In case you hadn't noticed, NASCAR is in the midst of a great three-way battle for the championship. And that means that there are nine drivers in the Chase and 31 others who didn't qualify who are out of contention. How much should they be talked about?
One of the arguments made against the Chase by fans is that the coverage centers around those going after the title and that their driver — if he's out of contention or out of the Chase entirely — gets ignored. And this piece from Jim Utter, along with quotes from Tony Stewart, support that notion.
But how much attention should guys not in contention be given? Yes, NASCAR is different because every team competes at the same time every week, unlike in other sports such as baseball where the Kansas City Royals are mostly ignored by mid-April. Quite honestly, that's the way that it should be.
Yes, the sports media like to focus on storylines and certain subjects way too much at times — hello, Brett Favre — but for the most part, media attention is earned. There's a reason that Jimmie Johnson is the focal point of Chase coverage. Think back a little bit to when Johnson was title-less. (It was just four years ago!) He was just one of 10 drivers going for the championship.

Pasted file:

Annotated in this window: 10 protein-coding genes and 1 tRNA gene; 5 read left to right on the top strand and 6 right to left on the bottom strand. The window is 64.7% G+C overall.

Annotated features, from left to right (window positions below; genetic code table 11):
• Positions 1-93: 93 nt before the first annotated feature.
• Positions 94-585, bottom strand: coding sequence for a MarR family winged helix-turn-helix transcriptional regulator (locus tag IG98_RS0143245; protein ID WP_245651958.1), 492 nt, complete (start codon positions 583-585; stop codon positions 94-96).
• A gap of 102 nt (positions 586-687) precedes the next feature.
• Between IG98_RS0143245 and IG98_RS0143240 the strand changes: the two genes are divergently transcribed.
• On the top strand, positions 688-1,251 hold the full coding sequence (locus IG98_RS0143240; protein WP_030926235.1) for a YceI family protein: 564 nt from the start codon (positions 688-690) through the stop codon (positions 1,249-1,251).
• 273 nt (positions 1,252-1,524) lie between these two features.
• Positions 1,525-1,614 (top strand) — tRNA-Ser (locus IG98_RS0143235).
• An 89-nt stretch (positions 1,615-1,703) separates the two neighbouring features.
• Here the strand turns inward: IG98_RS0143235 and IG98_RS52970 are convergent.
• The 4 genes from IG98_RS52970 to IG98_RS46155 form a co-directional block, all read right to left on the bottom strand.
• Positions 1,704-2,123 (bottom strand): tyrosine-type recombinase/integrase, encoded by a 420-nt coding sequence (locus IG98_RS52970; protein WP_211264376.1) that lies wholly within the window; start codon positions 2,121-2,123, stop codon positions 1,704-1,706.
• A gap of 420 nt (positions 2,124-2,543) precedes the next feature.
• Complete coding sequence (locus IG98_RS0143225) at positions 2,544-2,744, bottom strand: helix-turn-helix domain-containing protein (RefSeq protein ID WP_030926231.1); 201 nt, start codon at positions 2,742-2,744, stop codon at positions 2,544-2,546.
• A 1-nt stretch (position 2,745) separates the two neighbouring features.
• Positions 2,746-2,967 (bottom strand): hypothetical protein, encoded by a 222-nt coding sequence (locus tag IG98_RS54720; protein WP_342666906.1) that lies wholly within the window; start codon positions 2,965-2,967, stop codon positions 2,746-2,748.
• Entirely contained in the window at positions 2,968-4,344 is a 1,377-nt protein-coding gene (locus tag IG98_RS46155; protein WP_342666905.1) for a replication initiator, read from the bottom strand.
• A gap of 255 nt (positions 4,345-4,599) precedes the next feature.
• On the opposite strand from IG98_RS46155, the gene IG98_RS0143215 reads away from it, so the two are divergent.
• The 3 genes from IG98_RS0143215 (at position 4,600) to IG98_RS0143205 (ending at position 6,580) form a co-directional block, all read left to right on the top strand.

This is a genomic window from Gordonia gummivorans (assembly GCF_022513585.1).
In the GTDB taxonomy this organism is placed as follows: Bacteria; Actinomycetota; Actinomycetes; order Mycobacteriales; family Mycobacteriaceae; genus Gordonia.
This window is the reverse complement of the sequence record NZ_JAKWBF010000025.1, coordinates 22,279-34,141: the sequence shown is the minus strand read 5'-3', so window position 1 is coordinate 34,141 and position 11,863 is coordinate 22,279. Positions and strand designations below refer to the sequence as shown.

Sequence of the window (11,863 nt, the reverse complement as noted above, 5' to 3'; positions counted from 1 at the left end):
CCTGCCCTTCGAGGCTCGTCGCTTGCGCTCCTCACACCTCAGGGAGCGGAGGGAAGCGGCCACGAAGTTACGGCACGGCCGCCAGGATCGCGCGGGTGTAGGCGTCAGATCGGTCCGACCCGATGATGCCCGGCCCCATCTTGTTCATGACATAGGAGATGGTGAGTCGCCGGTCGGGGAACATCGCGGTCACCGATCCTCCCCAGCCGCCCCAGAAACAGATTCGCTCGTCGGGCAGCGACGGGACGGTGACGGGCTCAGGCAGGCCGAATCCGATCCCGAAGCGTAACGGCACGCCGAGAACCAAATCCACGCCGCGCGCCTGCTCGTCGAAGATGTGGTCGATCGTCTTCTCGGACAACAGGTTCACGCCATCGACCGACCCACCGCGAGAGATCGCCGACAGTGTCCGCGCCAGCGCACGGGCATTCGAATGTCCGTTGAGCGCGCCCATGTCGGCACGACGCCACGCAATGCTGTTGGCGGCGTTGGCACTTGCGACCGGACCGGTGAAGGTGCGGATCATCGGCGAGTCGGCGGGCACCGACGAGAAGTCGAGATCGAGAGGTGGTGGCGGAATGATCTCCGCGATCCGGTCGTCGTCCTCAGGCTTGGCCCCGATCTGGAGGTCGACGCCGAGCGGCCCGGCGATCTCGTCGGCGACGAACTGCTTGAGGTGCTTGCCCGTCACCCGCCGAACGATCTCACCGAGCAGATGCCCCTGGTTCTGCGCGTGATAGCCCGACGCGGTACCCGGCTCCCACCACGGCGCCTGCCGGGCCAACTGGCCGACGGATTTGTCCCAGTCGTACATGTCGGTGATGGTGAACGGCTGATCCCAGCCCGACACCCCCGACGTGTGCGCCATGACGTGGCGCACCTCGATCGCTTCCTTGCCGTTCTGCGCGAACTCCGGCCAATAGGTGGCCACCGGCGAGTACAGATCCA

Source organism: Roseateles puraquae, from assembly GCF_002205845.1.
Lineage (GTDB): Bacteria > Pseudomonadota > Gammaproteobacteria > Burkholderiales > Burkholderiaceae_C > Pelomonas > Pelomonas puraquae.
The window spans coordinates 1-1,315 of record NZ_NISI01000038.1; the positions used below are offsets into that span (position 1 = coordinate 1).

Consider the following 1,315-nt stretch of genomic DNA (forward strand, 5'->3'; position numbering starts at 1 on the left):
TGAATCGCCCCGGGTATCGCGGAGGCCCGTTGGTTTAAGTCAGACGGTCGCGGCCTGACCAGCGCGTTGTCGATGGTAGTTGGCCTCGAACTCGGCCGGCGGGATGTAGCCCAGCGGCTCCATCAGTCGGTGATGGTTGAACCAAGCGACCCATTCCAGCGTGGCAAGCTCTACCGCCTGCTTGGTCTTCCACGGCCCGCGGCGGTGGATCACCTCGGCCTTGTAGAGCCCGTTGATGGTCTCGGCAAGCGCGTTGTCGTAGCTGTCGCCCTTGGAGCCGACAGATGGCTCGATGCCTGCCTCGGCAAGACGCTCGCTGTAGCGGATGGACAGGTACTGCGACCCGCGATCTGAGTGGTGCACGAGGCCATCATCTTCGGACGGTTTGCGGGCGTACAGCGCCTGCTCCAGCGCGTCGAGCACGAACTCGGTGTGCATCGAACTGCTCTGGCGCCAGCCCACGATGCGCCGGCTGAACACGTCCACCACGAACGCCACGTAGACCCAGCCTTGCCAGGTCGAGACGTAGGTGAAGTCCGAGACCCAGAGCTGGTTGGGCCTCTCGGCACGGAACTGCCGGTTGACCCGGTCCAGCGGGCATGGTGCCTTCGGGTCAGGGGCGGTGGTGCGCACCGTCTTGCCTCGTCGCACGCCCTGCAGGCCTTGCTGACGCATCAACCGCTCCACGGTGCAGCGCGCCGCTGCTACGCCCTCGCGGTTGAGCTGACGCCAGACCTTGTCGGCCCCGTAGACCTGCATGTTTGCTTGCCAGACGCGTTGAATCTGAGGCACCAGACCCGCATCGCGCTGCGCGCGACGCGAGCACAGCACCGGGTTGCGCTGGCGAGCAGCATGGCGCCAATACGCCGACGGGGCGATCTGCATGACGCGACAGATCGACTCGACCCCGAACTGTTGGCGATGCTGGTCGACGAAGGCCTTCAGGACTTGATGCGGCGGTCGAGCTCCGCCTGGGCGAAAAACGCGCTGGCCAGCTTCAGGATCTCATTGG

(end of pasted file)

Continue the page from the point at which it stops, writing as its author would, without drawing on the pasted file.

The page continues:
In an interview with From the Marbles earlier in the year, ESPN's Marty Reid used AJ Allmendinger as an example of someone who had gotten a lot of coverage in the first two races of the Chase. Why? Because Allmendinger was running well.
On the other hand, Joey Logano's running well now, too — with finishes of seventh, sixth, fifth, fourth and third over the last five races — but he's been overshadowed by the championship battle. (Not to mention Carl Edwards, whose win at Phoenix was, well, largely ignored.)
This could be the stretch where Logano turns himself into a legitimate Chase threat for the foreseeable future. Still, there is just one race to go and the four-time defending champion is on the ropes. What's the bigger storyline here? (And let's be honest, if Logano had run well enough to make the Chase in the first 26 races, you can be damn sure that he'd be a major topic right now)
Sit back and enjoy the last race of 2010. And if you feel your driver is being ignored — and one of those in contention even thinks he's being disrespected — then you better hope that he picks up the pace in 2011. You don't get noticed for being average. There's a reason guys who consistently finish 20th don't sell tons of merchandise.
OK, maybe that's not the best example. But you get the point.